Mirza describes herself as “not as ritualistically Muslim as culturally.” She attends religious services at a mosque primarily when she visits her mother in Fort Wayne, Ind. She often meets with a group of Muslim queer and transgender people in Chicago, though, and usually goes to the annual retreat sponsored by the Muslim Alliance for Sexual and Gender Diversity. “It’s a coming-together for all,” she says of the retreat.
Many non-Muslims would not consider Islam an LGBT-friendly religion, but it’s important to note that Muslims range from liberal to ultraconservative, and the alliance is among several groups working for progressive values within the faith. As for Mirza, she says, “For me, as a survival tool, I had to embrace my Muslimness. I cannot see myself as any other faith. I’m deeply protective of people of Muslim faith practicing the way they see fit.”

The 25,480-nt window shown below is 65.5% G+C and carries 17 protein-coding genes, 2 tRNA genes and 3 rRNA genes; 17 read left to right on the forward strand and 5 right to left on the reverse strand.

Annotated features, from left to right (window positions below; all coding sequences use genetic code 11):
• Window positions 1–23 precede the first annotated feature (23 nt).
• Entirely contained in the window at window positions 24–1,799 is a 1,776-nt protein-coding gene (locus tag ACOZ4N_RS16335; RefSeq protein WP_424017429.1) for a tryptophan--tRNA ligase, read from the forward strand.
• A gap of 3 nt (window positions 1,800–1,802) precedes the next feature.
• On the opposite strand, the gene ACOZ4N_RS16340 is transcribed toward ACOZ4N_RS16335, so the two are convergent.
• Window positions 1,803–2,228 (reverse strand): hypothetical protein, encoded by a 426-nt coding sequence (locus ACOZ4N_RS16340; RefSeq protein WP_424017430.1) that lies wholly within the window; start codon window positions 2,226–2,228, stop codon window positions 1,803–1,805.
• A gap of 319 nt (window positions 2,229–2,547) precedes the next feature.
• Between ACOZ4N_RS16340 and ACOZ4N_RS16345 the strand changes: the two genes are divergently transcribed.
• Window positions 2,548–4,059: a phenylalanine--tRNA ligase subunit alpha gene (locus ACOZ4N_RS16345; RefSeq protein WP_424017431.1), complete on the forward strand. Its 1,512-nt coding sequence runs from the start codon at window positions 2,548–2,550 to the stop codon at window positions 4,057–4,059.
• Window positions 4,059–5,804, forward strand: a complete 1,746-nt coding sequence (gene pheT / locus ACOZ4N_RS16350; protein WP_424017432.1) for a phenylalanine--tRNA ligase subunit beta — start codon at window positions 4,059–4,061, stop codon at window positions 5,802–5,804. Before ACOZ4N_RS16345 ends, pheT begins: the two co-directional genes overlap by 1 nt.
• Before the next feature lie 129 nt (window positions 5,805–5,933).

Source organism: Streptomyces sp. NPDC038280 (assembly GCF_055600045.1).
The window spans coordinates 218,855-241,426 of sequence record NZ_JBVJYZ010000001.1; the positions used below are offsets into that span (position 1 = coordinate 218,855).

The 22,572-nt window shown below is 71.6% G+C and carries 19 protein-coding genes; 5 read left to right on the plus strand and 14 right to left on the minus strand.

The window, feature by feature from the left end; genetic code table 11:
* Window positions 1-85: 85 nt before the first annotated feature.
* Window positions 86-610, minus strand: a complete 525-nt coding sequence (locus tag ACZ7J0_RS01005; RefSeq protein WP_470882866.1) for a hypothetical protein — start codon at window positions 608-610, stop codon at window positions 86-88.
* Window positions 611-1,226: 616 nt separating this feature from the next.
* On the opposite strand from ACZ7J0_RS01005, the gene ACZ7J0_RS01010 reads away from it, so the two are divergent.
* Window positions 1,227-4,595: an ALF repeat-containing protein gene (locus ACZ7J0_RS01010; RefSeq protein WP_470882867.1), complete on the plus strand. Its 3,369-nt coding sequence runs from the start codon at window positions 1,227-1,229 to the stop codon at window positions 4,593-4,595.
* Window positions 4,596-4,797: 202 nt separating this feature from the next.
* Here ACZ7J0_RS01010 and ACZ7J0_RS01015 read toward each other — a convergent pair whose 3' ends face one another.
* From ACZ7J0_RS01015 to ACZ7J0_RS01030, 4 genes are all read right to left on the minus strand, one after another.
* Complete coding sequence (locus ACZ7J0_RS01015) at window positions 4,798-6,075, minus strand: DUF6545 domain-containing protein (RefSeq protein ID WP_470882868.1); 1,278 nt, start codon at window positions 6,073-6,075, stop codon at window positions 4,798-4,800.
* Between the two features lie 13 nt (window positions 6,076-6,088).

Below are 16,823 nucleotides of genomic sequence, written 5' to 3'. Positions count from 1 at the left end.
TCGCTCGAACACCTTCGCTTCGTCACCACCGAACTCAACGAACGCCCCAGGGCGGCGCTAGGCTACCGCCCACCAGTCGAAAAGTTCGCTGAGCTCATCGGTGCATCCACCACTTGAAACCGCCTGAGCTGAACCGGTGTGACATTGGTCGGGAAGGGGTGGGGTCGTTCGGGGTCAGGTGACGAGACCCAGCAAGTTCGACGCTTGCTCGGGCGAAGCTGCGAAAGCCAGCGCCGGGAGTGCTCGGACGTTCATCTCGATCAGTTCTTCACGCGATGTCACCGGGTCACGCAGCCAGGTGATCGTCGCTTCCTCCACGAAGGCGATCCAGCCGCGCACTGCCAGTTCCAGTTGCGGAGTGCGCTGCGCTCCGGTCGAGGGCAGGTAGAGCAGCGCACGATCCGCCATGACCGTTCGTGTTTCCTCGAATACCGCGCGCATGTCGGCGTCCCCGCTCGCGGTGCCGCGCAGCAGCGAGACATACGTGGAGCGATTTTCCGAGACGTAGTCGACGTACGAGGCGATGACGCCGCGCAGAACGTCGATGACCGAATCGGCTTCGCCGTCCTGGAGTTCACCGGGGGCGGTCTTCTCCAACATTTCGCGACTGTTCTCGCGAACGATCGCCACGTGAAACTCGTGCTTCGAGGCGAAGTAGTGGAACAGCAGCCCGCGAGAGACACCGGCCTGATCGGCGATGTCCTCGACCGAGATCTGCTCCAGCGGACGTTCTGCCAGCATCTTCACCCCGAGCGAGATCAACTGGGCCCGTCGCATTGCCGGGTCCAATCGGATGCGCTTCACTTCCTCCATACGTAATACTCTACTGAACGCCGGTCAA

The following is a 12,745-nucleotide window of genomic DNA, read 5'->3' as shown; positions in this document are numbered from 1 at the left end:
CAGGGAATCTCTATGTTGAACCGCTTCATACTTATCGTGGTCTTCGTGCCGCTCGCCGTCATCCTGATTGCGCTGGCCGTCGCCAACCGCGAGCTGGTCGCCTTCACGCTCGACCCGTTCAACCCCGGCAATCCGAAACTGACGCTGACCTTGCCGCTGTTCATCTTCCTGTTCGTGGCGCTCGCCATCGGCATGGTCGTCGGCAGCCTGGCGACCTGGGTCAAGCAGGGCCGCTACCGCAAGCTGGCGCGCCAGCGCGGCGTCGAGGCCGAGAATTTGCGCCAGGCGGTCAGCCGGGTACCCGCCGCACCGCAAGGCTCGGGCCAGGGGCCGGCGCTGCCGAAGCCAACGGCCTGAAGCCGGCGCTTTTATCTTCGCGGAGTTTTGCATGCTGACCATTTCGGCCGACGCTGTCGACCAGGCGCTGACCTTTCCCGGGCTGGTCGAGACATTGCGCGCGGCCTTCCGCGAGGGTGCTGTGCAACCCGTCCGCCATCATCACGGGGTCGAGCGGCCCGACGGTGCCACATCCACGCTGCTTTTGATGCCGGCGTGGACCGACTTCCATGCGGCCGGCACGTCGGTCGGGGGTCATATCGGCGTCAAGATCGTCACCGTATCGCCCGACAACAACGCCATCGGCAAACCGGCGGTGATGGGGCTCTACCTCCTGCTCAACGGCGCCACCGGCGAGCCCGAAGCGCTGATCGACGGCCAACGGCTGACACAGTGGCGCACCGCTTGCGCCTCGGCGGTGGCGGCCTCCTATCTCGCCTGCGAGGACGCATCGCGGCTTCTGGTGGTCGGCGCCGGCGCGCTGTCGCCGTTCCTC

Embracing one’s Muslimness also means dealing with Islamophobia in the LGBT community and American society generally. “It seems hard for people to reconcile my Muslimness,” Mirza says. “Just because [LGBT people] are marginalized does not mean we are free of any bias or stereotyping.” It’s her duty to fight negative misconceptions about Muslims, she says, and queer people should champion the rights of all marginalized populations.